Effects of Comorbid Anxiety on Methylphenidate Treatment in the ADHD Child:
Medication with stimulants such as methylphenidate has consistently proven to be a popular and relatively effective mode of treatment for the ADHD child. However, questions arise regarding its side effects. In particular, the effectiveness of methylphenidate (Ritalin, Concerta, Daytrana, Metadate) can be jeopardized if the child with ADHD also has some type of comorbid disorder (such as depression, obsessive compulsive behaviors, Tourette's and a host of other common associate disorders) which may be negatively impacted by the ADHD treatment. Anxiety-related disorders are seen in up to 35% of ADHD individuals, according to some studies.
Typically, treatment is met with some type of adjunctive medication to treat the comorbid disorder (which can be quite tricky, as it introduces the problem of potential drug-drug interactions, as well as a possible impairment in the effectiveness of the ADHD treatment medication), a non-stimulant method of treatment such as Strattera (atomoxetine), or non-drug alternatives (behavior therapy, EEG, nutrition and dietary strategies, etc.). While isolated behavioral therapy has limitations for treating ADHD (especially in cases of "refractory" ADHD), it has proven to be a beneficial mode of treatment for childhood anxiety disorders.
In the case of anxiety disorders alongside ADHD, treatment with stimulant medications such as methylphenidate can also be tricky. However, recent findings seem to indicate that methylphenidate is a safe mode of treatment for ADHD with comorbid anxiety. However, a new publication notes that there may be a significant distinction between the effects of anxiety on methylphenidate's effectiveness from a behavioral standpoint vs. a cognitive standpoint. Let me explain further.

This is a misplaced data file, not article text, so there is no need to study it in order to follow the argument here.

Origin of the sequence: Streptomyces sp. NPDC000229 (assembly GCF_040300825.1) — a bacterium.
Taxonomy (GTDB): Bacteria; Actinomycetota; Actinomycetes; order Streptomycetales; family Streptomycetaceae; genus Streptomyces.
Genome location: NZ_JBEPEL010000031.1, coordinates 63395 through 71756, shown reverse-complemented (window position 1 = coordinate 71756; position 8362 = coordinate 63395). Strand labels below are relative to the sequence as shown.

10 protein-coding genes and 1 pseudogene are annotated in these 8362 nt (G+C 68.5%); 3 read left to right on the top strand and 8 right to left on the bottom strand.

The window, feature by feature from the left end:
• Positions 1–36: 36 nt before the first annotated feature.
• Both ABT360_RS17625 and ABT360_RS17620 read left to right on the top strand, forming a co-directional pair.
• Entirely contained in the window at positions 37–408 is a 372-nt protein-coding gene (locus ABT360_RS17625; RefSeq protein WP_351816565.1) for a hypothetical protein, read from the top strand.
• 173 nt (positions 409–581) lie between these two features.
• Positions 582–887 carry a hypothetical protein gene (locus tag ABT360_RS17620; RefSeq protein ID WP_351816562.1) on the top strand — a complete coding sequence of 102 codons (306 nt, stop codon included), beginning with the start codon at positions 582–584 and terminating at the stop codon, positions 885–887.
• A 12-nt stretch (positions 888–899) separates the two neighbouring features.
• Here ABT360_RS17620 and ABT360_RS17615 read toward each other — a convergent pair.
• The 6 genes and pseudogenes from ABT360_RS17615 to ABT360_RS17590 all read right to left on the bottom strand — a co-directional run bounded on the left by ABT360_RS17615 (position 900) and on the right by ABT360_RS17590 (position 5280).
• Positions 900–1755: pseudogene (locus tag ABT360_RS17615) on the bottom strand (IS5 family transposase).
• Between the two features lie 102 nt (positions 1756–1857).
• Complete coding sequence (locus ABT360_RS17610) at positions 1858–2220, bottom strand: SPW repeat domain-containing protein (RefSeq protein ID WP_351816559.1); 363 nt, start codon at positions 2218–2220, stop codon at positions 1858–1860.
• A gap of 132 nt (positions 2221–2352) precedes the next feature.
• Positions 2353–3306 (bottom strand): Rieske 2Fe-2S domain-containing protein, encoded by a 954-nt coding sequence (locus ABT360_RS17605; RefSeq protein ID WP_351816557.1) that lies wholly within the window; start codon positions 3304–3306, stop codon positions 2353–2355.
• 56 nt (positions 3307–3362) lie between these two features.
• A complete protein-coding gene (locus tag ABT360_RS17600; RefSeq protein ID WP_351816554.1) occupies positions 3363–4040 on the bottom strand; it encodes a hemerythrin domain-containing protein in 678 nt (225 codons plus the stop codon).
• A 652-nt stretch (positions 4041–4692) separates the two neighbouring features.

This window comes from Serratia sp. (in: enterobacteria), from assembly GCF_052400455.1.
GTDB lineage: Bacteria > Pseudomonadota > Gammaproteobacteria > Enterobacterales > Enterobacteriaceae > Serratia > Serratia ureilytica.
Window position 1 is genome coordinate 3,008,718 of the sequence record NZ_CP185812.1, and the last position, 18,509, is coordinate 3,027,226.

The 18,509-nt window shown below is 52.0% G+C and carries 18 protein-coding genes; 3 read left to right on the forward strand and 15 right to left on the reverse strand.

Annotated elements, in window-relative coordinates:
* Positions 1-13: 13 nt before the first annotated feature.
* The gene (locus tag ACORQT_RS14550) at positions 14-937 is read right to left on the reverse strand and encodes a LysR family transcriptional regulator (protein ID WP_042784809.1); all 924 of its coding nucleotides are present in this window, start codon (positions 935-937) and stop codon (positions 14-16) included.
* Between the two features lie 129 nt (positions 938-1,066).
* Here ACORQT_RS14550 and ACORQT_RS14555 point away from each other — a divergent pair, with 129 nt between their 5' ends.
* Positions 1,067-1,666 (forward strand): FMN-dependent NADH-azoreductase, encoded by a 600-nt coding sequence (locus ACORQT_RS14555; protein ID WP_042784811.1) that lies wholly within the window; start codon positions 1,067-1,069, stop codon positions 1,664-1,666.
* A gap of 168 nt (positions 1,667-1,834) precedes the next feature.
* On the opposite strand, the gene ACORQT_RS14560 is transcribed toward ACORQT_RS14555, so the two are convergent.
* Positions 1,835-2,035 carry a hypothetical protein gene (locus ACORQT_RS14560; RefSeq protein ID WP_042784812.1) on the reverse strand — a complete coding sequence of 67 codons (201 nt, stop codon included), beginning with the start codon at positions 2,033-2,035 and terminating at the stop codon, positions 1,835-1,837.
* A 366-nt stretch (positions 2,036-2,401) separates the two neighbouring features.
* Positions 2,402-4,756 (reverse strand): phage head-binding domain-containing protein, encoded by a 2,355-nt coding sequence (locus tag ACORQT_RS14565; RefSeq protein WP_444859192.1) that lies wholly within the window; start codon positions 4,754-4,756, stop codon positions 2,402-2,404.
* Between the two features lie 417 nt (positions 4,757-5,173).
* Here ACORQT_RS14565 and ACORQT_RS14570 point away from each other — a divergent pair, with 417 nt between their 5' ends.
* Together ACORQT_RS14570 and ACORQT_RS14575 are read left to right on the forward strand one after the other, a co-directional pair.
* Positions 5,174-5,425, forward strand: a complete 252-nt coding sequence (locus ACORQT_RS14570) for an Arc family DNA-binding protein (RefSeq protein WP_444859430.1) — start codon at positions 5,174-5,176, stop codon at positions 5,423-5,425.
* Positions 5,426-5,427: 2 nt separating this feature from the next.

When attempting to determine whether a child should be diagnosed and treated as having ADHD, the supervising physician often gives out rating forms to both parents and teachers of the child in question. Numerical rating scales with regards to classic ADHD symptoms (i.e. impulsivity, hyperactivity, inattentiveness, etc.) comprise the majority of the rating forms, and these results are tabulated and typically used in the diagnostic process. Additionally, these rating forms are often administered after a specific period of time following treatment (with medication, nutritional therapies, counseling or ADHD coaching programs, etc.) to assess the effectiveness of these treatments.
While the level of agreement between parent and teacher rating forms is generally high, significant differences may often be seen. In other words, how a child's perceived behavior in the home may be notably different than his or her behavior in the classroom. While there are an array of possible factors and explanations for this, the presence of comorbid anxiety may be an important but often overlooked reason for this discrepancy.
In the study titled: Predicting Response of ADHD Symptoms to Methylphenidate Treatment Based on Comorbid Anxiety, the researchers found that the behavioral improvements in children with ADHD were similar regardless of whether the child also had an accompanying anxiety disorder. In other words, a notable decrease in symptoms of hyperactivity, impulsiveness and behavioral annoyances was frequently seen. Since these symptoms are often more of the obvious tell-tale signs of the disorder, it would be easy to conclude (especially from a parent's standpoint) that all is well again.